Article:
Used Audi A1 buying guide: 2012-present (Mk1)
The A1 is a supermini with the build quality of an executive saloon, which should hold its value despite high prices
Some traditional car makers might be struggling, but Audi keeps expanding and breaking targets, launching models in every segment, from small cars most people can afford to luxury exotics.
What’s really impressive is the fact they all seem to be built to the same level of engineering excellence. Take the Audi A1, for example: it boasts the same fit and finish as a luxury salon like the Audi A6, which costs more than twice as much.
Arriving in 2010, the three-door A1 was available with a 1.6-litre TDI diesel or 1.2 and 1.4-litre TFSI petrol engines, fitted with a manual gearbox and making up to 120bhp. However, this was soon to be increased to 182bhp by a version with an S tronic dual-clutch automatic transmission.
What is the best Audi A1 version?
For low running costs, the 1.6-litre TDI only emitted 105g/km of CO2 at launch, and this was reduced even further to 99g/km by mid-2011, making it road-tax-exempt.
The five-door A1 Sportback model arrived in spring 2012 and instantly became desirable, with added practicality, along with the introduction of a powerful and thrifty 2.0-litre TDI.
Also highly sought-after is the 1.4-litre Cylinder-on-Demand (CoD) model with 138bhp, which arrived in 2013 and has the ability to run on just two of its four cylinders when you're light on the throttle, saving fuel.
There’s no engine to particularly avoid, with every model in the A1 line-up promising decent fuel economy and low running costs. Even the automatic has almost no fuel or emissions penalty compared to the manual versions thanks to its dual-clutch design, which also allows very fast gearchanges.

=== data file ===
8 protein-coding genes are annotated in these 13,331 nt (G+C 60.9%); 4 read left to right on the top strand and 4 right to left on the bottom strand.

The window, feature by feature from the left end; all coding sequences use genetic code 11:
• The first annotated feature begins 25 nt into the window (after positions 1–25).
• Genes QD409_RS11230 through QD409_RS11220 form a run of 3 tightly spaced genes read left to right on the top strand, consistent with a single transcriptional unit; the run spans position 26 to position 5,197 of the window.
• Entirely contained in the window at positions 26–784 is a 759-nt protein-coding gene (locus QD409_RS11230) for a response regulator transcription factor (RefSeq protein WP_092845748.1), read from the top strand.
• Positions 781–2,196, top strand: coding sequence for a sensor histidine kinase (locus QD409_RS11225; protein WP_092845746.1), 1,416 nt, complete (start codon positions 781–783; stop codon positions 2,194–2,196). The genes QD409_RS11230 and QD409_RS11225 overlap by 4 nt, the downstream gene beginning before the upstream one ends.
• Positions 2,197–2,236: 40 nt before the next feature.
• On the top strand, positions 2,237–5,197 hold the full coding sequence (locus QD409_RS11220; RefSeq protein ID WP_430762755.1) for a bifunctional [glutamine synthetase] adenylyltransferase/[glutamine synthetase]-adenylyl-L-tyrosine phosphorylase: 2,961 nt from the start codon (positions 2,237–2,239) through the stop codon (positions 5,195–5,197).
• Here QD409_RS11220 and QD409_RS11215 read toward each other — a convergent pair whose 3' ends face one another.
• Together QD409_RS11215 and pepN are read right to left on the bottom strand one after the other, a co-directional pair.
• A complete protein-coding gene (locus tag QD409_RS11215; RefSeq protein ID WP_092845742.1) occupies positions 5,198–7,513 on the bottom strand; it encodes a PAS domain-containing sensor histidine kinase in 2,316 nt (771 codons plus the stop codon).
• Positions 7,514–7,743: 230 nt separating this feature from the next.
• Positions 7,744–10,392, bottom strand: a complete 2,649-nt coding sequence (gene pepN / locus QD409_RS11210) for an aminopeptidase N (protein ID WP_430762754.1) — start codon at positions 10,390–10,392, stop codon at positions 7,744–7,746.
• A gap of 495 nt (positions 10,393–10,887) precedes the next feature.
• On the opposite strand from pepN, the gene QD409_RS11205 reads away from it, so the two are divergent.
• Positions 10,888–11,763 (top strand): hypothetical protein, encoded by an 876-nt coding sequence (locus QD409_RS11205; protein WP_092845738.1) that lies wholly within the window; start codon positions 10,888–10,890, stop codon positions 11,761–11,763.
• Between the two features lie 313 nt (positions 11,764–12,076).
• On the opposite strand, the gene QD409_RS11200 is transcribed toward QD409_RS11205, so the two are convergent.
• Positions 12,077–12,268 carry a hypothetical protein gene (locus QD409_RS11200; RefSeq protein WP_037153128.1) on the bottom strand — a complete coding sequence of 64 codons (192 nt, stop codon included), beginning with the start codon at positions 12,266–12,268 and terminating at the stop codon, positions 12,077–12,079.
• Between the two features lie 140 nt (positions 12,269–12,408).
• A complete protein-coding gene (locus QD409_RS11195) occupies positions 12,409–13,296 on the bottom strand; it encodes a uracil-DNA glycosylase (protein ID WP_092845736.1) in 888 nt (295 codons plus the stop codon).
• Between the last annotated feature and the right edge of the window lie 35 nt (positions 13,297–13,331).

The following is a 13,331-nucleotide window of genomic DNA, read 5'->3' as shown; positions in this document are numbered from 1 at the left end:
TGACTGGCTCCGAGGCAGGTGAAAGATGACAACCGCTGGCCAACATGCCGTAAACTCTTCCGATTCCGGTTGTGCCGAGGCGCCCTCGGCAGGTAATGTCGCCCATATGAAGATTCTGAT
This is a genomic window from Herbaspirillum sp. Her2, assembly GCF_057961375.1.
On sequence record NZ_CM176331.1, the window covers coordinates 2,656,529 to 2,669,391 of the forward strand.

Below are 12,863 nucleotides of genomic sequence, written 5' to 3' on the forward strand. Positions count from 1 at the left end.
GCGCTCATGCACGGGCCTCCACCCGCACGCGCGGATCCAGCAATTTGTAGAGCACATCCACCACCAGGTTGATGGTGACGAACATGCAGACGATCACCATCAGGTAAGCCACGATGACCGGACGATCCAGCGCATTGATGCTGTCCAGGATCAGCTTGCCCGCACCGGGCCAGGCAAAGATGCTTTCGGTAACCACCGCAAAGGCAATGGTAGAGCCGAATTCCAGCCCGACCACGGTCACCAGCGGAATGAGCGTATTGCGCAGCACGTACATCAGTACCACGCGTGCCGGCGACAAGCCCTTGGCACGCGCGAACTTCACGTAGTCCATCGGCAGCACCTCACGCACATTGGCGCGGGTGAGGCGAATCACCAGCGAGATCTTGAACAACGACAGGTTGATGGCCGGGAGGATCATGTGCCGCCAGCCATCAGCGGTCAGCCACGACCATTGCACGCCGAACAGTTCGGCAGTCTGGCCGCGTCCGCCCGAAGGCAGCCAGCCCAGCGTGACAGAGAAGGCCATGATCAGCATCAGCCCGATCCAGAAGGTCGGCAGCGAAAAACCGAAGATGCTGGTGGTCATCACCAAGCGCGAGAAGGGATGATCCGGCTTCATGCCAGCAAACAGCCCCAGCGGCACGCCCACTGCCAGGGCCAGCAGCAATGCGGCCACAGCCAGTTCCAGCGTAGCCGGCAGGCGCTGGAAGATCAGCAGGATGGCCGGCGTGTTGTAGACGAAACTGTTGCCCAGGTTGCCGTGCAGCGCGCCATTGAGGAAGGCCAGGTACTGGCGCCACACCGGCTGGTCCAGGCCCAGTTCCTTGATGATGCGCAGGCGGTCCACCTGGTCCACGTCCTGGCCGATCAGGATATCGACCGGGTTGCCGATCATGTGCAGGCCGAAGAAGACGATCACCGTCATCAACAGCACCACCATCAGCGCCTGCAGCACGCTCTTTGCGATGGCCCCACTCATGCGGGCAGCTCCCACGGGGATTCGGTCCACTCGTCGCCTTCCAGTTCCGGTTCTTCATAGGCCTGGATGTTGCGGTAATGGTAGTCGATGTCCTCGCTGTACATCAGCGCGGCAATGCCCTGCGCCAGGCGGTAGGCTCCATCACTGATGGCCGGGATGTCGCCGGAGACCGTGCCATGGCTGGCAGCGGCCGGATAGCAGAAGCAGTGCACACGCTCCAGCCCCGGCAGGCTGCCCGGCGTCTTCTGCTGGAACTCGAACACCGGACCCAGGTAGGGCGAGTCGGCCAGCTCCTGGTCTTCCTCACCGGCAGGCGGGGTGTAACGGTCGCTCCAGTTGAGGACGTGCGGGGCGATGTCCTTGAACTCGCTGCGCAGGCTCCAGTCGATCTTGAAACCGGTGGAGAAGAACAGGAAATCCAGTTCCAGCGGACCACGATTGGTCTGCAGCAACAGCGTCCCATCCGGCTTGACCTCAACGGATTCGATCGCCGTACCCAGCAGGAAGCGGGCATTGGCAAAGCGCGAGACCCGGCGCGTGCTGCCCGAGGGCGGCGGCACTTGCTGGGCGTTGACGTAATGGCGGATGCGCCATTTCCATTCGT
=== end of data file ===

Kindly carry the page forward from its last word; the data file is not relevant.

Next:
Being an Audi, the A1 is also well equipped, with alloy wheels, air-conditioning, height-adjustable front seats and even a stereo with eight speakers – an impressive number for a small supermini. Sport models have a racier look thanks to a bodykit and lowered suspension, along with sports seats and an improved multimedia system, with its own controls on the steering wheel. The desirable S line models stand out with 17-inch alloy wheels, LED cabin lighting and a black roof liner.
Another potential rival is the Fiat 500, particularly in sporty Abarth 500 guise, which is fun to drive, cute and desirable, but put the two cars together and the A1 is more practical and feels much more expensive.
Should I buy one?
The A1 certainly comes highly recommended, taking the title Best Small Luxury Car at the 2011 Carbuyer Awards and Best Premium Supermini at sister site Auto Express' New Car Awards in the same year.
These aren't the only awards won by Audi's smallest car, and it's easy to see why, as the company has successfully fitted the design, engineering and technology values of its luxury models into a far smaller car.
Perhaps unsurprisingly, the biggest issue for used buyers is that the Audi A1 is expensive to buy secondhand, but if you do take the plunge, this should also work in your favour when it comes time for you to sell to another buyer.
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